Trust is the most important trait for a fiction writer to possess, especially trust of one’s self. Self-confidence is neither cocky nor an impairment. It’s an enabling asset.
And it doesn’t mean you’ll always be perfect. It only means you’ll always write to the best of your ability for your skill level. It means you trust your characters to tell the story that they, not you, are actually living. And it means you will succeed.
Then there’s the Dark Side — The opposite of self-confidence, self-doubt is the certainty that you can’t do something on your own. That is the most disabling mental impairment I can think of for a writer. Self-doubt will stop you cold from doing all sorts of things, including writing fiction.
Yet unbelievably, self-doubt is prevalent and actively taught as a good thing! Many would-be and early-stage fiction writers have been flumoxed into believing they can’t do anything on their own. Even something as easy and fun as recording a story that THEIR characters are living in THEIR mind. Incredible.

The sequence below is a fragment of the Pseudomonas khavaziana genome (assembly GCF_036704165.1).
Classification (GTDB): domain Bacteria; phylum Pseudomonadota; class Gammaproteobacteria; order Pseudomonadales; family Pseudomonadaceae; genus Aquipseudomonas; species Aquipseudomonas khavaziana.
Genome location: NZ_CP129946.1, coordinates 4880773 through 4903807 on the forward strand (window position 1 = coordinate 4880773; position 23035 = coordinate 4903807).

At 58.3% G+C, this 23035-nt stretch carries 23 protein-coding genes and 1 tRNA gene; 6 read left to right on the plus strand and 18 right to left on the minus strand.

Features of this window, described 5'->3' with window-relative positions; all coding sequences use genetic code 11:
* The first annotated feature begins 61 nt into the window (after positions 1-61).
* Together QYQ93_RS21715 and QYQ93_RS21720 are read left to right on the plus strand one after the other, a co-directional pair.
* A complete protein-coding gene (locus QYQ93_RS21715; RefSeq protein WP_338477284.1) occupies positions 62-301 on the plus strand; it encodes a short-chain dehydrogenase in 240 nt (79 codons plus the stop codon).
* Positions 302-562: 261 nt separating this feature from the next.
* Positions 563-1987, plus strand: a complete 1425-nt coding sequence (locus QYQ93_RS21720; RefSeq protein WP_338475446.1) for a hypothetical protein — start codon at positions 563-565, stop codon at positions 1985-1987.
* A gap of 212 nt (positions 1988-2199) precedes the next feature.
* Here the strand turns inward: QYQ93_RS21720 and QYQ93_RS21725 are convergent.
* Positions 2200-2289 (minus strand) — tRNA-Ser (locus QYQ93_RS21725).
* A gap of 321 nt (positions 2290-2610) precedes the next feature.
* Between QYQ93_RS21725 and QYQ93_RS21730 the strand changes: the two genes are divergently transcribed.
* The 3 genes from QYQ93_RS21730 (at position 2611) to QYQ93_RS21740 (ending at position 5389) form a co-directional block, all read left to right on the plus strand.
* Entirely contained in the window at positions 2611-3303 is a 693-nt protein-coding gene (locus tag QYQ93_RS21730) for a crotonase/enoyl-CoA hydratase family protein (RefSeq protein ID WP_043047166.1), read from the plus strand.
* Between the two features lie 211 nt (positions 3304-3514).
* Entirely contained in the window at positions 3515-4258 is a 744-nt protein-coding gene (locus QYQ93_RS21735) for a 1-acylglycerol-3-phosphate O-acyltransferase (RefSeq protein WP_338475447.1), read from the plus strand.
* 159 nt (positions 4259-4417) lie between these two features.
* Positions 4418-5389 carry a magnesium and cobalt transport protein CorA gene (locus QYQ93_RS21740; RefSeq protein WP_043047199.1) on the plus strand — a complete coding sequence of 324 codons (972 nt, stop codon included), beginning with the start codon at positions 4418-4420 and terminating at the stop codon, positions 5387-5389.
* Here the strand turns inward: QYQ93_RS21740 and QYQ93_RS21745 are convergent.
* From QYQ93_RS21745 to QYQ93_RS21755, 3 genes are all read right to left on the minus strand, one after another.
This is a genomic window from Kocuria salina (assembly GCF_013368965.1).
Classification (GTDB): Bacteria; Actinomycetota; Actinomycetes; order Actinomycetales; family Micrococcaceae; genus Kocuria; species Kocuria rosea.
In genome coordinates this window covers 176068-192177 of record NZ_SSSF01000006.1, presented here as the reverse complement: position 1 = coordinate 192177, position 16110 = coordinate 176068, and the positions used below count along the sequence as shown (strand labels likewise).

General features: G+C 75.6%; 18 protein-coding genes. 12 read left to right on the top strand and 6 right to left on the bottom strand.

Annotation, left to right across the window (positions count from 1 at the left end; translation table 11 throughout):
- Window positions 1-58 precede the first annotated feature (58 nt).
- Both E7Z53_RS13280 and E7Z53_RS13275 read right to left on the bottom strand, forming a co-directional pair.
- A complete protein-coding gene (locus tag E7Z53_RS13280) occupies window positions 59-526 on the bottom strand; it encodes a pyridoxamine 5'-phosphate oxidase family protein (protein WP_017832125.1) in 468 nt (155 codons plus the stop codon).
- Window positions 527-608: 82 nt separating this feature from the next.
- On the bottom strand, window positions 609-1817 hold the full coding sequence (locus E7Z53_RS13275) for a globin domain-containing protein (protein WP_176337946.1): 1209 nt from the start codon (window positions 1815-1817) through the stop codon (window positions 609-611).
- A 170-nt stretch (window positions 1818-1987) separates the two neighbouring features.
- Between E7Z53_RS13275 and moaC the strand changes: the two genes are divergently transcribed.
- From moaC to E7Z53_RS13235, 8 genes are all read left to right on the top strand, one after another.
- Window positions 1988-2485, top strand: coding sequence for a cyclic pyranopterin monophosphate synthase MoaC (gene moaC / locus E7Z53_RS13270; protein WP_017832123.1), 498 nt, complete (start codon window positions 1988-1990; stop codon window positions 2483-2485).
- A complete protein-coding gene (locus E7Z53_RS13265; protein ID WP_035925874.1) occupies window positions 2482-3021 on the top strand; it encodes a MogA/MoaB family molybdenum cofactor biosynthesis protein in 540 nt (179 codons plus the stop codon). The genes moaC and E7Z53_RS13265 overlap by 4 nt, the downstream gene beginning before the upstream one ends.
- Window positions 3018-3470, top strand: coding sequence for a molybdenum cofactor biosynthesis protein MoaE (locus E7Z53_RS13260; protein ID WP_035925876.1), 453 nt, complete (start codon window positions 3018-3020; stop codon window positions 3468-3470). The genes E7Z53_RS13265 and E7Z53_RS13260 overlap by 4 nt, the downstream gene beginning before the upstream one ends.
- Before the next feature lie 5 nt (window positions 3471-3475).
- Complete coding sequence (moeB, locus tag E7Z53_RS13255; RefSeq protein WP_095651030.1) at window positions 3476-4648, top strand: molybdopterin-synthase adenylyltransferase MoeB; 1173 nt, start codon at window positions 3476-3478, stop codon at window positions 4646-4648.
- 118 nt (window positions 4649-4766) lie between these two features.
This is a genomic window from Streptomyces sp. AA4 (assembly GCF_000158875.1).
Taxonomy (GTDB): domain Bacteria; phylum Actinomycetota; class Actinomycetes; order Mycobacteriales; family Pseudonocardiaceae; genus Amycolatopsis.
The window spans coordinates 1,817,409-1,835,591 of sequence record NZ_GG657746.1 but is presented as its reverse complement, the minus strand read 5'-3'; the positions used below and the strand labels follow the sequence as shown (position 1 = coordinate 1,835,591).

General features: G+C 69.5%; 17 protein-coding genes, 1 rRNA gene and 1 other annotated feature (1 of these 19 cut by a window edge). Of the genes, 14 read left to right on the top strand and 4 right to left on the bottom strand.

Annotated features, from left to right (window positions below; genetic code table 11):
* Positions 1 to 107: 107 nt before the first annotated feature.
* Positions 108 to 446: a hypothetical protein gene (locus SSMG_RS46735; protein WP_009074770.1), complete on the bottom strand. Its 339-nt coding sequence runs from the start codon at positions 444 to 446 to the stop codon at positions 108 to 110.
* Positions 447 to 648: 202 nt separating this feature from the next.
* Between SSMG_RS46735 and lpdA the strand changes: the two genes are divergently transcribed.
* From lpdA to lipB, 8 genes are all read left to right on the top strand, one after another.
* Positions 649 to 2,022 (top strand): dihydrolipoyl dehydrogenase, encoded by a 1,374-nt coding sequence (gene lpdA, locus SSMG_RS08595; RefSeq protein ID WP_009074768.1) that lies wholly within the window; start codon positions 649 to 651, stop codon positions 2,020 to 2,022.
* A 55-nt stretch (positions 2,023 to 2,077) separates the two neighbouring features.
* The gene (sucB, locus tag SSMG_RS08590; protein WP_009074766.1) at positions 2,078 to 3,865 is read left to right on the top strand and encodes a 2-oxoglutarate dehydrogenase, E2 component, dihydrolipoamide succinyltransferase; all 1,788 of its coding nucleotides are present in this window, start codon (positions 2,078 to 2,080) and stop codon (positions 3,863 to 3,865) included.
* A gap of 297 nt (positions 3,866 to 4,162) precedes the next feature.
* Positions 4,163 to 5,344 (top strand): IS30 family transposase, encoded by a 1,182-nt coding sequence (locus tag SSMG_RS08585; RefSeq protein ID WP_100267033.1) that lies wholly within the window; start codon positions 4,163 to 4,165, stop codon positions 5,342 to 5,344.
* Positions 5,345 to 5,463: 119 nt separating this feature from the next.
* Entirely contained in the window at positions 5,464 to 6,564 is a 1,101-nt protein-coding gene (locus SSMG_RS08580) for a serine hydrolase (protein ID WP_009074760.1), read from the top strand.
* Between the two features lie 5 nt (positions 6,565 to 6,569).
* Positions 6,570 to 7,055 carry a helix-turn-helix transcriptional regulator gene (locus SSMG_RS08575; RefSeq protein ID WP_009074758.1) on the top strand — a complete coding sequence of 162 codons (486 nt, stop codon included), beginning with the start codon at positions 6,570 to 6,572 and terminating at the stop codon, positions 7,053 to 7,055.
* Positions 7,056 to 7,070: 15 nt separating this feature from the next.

There are two bottom lines here:
Everything that has to do with the creative subconscious and the actual craft of writing is positive and forward-looking.
Everything in writing that comes from the conscious, critical mind is negative and backward-looking.
Which would you rather do?
Talk with you again soon.
See “Flash Sale Ends Today!” at https://www.deanwesleysmith.com/flash-sale-ends-today/.
See “Capricious Actions That Cross the Line” at https://www.thepassivevoice.com/capricious-actions-that-cross-the-line/. Not about writing but an interesting look at the Association of American Publishers and PG’s always-interesting take.
Disclaimer: In this blog, I provide advice on writing fiction. I advocate a technique called Writing Into the Dark. To be crystal clear, WITD is not “the only way” to write, nor will I ever say it is. However, as I am the only writer who advocates WITD both publicly and regularly, I will continue to do so, among myriad other topics.